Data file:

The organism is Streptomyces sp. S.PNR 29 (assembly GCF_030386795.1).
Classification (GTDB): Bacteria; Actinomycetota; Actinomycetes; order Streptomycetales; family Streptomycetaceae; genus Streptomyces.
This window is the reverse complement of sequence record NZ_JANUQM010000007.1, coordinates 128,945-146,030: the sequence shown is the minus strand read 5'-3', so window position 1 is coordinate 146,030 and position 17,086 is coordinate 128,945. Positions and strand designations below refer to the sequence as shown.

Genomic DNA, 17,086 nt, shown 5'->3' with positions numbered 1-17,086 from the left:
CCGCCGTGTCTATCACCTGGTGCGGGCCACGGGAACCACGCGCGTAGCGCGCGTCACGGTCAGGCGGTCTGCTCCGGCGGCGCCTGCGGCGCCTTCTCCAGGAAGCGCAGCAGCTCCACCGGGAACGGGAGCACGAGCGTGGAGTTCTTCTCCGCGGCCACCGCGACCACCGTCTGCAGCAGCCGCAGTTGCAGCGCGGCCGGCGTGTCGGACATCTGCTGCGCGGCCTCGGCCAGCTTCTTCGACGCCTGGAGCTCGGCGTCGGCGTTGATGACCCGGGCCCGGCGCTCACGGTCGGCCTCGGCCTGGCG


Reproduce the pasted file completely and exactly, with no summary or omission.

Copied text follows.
The organism is Streptomyces sp. S.PNR 29 (assembly GCF_030386795.1).
Classification (GTDB): Bacteria; Actinomycetota; Actinomycetes; order Streptomycetales; family Streptomycetaceae; genus Streptomyces.
This window is the reverse complement of sequence record NZ_JANUQM010000007.1, coordinates 128,945-146,030: the sequence shown is the minus strand read 5'-3', so window position 1 is coordinate 146,030 and position 17,086 is coordinate 128,945. Positions and strand designations below refer to the sequence as shown.

Genomic DNA, 17,086 nt, shown 5'->3' with positions numbered 1-17,086 from the left:
CCGCCGTGTCTATCACCTGGTGCGGGCCACGGGAACCACGCGCGTAGCGCGCGTCACGGTCAGGCGGTCTGCTCCGGCGGCGCCTGCGGCGCCTTCTCCAGGAAGCGCAGCAGCTCCACCGGGAACGGGAGCACGAGCGTGGAGTTCTTCTCCGCGGCCACCGCGACCACCGTCTGCAGCAGCCGCAGTTGCAGCGCGGCCGGCGTGTCGGACATCTGCTGCGCGGCCTCGGCCAGCTTCTTCGACGCCTGGAGCTCGGCGTCGGCGTTGATGACCCGGGCCCGGCGCTCACGGTCGGCCTCGGCCTGGCG